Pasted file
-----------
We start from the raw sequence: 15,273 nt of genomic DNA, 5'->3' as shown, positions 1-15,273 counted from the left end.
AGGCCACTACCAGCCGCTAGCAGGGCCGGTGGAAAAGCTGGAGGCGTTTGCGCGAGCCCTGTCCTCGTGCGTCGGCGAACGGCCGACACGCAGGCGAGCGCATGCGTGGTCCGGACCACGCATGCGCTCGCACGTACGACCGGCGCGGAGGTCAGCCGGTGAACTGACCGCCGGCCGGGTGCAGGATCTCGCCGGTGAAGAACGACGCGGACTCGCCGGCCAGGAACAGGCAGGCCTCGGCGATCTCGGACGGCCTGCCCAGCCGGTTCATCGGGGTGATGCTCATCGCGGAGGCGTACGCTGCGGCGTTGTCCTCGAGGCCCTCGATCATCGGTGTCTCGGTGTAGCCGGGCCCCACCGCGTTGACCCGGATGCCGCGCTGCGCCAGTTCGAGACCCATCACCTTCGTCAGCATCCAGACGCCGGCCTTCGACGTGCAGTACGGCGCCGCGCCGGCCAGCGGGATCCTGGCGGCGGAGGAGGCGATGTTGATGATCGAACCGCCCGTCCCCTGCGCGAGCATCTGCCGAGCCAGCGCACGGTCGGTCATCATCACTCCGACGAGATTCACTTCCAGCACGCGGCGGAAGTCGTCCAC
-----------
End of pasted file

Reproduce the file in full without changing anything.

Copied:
We start from the raw sequence: 15,273 nt of genomic DNA, 5'->3' as shown, positions 1-15,273 counted from the left end.
AGGCCACTACCAGCCGCTAGCAGGGCCGGTGGAAAAGCTGGAGGCGTTTGCGCGAGCCCTGTCCTCGTGCGTCGGCGAACGGCCGACACGCAGGCGAGCGCATGCGTGGTCCGGACCACGCATGCGCTCGCACGTACGACCGGCGCGGAGGTCAGCCGGTGAACTGACCGCCGGCCGGGTGCAGGATCTCGCCGGTGAAGAACGACGCGGACTCGCCGGCCAGGAACAGGCAGGCCTCGGCGATCTCGGACGGCCTGCCCAGCCGGTTCATCGGGGTGATGCTCATCGCGGAGGCGTACGCTGCGGCGTTGTCCTCGAGGCCCTCGATCATCGGTGTCTCGGTGTAGCCGGGCCCCACCGCGTTGACCCGGATGCCGCGCTGCGCCAGTTCGAGACCCATCACCTTCGTCAGCATCCAGACGCCGGCCTTCGACGTGCAGTACGGCGCCGCGCCGGCCAGCGGGATCCTGGCGGCGGAGGAGGCGATGTTGATGATCGAACCGCCCGTCCCCTGCGCGAGCATCTGCCGAGCCAGCGCACGGTCGGTCATCATCACTCCGACGAGATTCACTTCCAGCACGCGGCGGAAGTCGTCCAC